By Jean Périer

On April 29, one may celebrate Trump’s hundred days in office, if somebody is still in the mood for celebration after what we’ve seen so far. It’s true that the hundred-day marker is never an absolutely reliable indicator of a four-year term that we can expect, yet, it can make one’s evaluation of the kind of a political leader we dealing with. And it should be noted that Trump’s victory was a major surprise for hundreds of political analysts across the world, so a detailed analysis is long overdue.

It’s been noted by various analysts that Trump won election using a campaign that flouted norms of political decorum and relied heavily on social media to spread his, at times, controversial messages.

The line that Trump chose to follow is that of an unprincipled, cocky, value-free rebel who will insult, stiff, or betray anyone to achieve his gaudiest purposes, the New Yorker argues. But what was once a parochial amusement is now a national and global peril. Trump flouts truth and liberal values so brazenly that he undermines the country he has been elected to serve and the stability he is pledged to insure. His bluster creates a generalized anxiety such that the President of the United States can appear to be scarcely more reliable than any of the world’s autocrats. Trump’s way of acting like a clown while lying at the same time is not a joke; it is a strategy, a way of clouding our capacity to think, to live in a realm of truth.

It’s already been noted that Trump appears to strut through the world forever studying his own image. He is unserious, unfocussed, and, at times, it seems, unhinged. His Administration is not so much a team of rivals as it is a new form of reality entertainment: “The Circular Firing Squad.”

During his first hundred days in office, Trump has not done away with populist rhetoric, but he has acted almost entirely as a plutocrat. His Cabinet and his cast of advisers are stocked with multimillionaires and billionaires. Trump seems to believe that foreign affairs require only modest depths of thought. It’s the generals who are the authoritative voices in his Administration.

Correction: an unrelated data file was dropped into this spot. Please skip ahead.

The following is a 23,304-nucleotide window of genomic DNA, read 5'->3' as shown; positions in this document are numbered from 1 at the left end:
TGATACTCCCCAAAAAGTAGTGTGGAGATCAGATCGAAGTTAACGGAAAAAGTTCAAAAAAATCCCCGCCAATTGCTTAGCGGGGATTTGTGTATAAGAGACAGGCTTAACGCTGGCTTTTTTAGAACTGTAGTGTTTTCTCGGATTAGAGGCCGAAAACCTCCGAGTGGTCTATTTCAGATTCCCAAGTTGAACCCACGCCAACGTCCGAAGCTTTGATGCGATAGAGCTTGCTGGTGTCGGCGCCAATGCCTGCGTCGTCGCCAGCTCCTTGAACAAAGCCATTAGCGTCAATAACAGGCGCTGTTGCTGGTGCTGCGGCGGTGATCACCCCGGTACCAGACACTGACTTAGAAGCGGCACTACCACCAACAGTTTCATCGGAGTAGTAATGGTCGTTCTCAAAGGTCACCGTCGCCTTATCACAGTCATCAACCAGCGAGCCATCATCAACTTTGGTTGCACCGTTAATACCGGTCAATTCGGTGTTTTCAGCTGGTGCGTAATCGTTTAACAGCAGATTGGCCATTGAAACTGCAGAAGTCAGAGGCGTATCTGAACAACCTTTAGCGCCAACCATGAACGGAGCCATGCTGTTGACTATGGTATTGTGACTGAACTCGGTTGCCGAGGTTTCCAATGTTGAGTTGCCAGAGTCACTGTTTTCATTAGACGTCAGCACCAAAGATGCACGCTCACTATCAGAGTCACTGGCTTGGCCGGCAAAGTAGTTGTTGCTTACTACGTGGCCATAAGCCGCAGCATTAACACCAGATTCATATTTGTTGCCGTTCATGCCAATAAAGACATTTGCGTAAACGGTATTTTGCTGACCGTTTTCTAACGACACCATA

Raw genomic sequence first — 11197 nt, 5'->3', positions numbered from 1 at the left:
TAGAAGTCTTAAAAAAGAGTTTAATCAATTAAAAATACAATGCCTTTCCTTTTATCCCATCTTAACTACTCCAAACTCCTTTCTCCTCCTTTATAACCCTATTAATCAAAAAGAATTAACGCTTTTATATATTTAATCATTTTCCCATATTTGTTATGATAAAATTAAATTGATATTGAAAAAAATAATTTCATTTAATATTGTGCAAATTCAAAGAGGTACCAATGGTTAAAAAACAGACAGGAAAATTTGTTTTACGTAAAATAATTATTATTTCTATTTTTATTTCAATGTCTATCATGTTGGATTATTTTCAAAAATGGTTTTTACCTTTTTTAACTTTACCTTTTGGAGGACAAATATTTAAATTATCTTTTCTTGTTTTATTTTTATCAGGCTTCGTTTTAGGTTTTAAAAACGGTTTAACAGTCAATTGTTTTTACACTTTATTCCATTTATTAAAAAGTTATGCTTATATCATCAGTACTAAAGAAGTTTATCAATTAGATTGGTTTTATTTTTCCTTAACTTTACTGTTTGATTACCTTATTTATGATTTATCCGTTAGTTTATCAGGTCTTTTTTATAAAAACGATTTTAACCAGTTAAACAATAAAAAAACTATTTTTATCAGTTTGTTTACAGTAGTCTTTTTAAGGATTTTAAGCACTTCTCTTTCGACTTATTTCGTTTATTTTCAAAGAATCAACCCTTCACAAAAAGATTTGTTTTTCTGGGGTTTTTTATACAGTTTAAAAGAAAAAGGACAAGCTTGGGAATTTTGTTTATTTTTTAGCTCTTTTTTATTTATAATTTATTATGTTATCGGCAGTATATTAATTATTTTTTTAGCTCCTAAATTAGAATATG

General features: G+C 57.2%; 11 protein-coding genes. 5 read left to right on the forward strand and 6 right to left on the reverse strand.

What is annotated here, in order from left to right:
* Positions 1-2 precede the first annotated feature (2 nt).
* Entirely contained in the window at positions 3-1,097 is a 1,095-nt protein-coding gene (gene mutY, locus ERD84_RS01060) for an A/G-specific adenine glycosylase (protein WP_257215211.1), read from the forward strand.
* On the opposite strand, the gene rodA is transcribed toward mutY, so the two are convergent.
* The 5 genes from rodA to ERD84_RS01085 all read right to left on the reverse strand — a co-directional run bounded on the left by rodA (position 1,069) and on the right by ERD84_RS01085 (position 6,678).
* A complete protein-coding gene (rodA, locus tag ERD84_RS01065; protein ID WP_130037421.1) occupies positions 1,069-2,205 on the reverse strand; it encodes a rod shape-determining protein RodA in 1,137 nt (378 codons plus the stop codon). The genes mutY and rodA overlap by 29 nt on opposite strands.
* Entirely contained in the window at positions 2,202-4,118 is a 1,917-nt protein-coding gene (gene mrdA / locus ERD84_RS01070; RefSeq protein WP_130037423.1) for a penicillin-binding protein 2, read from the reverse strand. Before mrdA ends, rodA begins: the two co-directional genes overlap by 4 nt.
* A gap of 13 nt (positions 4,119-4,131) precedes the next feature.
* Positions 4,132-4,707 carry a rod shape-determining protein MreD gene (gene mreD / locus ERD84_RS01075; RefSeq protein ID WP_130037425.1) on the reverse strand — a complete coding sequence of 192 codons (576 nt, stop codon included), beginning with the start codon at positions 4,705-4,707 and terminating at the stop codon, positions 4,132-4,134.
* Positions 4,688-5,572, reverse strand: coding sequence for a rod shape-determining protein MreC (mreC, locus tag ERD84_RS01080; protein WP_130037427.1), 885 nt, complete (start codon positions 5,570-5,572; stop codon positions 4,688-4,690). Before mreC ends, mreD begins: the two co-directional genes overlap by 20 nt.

The New Yorker would go even further by claiming that the way that Trump has established his family members in positions of power and profit is redolent of tin-pot dictatorships. He may waver on matters of ideology, but his commitment to the family firm is unshakable and resists ethical norms. The conflicts and the privileges are shameless, the potential revenues unthinkable.

However, the 45th US President was fast to discover that running state and foreign affairs can be way more challenging that he could initially assume. Around the globe Donald Trump has been cavalierly deploying troops and weapons, claiming such military actions are designed to send political messages, the Foreign Policy in Focus reports. Yet, not one of these actions was necessary. Not one will make people in the US — let alone the Afghans, Iraqis, Syrians, Yemenis, Somalis, or others — any safer. Neither was any of these actions sanctioned by Congress: All violated the War Powers Act, and indeed the Constitution itself, which puts the power to declare war in the hands of the people’s representatives.

Moreover, it’s been noted that Trump’s actions represent a major escalation in every one of those devastated nations. According to the British human rights monitor AirWars, well over 1,000 civilians may have been killed by American forces just in Iraq and Syria last March alone, the highest monthly total to date. Still, none of this is in service of any actual policy, it’s just a case of warmongering. It’s also a sort of a message to the US population.

In one of its articles Bloomberg View tries to establish how much Trump has in common with Mussolini, the fascist Italian dictator of the WWII era, noting that traditionally, fascism is the marriage of corporate and military elites with an authoritarian leader. Thus, Trump’s rebellion against liberal values is not a local event; it is part of a disturbing global trend.

The latest Gallup poll shows that the approval of Trump’s first hundred days in office at home has hit a record low. The absolute majority of younger Americans are completely dissatisfied with Trump’s figure, as it’s been reported by Newsmax.

Yet, most politicians in the US were too late to recognize the fact that fighting Trump back may be a tricky business. Even if the US president drops some of his most brutal promises, he still commands a Republican Congress, and he is still going to score some distressing political victories.

Tags: ; ;